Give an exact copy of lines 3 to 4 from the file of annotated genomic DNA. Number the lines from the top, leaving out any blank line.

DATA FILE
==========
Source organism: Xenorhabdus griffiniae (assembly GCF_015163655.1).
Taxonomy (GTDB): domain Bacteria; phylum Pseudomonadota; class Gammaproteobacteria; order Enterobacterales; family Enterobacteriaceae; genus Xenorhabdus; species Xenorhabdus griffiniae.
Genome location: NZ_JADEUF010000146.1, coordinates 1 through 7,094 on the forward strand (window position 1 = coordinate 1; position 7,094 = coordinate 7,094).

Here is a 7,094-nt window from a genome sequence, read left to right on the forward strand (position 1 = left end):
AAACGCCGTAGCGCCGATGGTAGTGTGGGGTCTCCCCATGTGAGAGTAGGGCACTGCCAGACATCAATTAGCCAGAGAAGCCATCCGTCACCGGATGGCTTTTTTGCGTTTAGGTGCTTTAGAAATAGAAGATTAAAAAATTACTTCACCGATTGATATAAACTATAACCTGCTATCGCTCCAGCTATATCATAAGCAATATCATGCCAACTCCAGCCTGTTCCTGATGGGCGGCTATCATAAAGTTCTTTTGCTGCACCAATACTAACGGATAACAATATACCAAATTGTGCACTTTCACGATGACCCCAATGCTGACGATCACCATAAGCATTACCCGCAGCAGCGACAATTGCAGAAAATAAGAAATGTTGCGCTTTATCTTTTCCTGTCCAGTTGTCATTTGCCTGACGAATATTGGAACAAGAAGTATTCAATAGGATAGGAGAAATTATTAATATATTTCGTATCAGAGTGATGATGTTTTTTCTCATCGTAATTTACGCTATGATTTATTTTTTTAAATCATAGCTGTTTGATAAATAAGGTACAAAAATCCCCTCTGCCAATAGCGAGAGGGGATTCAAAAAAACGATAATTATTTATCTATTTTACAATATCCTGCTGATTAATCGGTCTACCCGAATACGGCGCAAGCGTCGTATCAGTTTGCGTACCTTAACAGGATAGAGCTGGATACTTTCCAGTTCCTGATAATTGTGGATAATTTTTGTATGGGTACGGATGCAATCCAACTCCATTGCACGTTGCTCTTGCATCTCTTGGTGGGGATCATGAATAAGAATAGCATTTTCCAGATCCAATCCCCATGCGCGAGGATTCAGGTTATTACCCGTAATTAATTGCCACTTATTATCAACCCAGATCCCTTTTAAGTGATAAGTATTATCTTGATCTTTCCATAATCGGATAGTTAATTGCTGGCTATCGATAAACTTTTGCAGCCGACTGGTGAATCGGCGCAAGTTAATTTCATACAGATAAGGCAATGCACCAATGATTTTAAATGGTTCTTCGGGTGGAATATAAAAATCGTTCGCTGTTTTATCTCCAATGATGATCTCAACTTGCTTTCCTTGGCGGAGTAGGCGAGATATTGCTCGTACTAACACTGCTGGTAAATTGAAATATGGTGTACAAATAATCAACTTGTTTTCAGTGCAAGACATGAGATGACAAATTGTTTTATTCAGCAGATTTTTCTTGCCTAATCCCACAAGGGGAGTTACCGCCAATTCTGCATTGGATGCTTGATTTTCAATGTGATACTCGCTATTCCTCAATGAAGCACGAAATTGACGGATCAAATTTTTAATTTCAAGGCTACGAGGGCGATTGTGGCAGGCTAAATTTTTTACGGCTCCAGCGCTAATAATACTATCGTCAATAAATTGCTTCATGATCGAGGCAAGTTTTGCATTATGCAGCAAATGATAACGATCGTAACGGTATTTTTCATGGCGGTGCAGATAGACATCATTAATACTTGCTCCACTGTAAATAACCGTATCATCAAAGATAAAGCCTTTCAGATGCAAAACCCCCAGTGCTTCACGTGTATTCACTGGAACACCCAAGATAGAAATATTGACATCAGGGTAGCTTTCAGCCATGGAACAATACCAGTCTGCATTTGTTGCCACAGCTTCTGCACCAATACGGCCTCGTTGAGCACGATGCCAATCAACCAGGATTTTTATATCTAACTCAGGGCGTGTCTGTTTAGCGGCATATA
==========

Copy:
Genome location: NZ_JADEUF010000146.1, coordinates 1 through 7,094 on the forward strand (window position 1 = coordinate 1; position 7,094 = coordinate 7,094).

Here is a 7,094-nt window from a genome sequence, read left to right on the forward strand (position 1 = left end):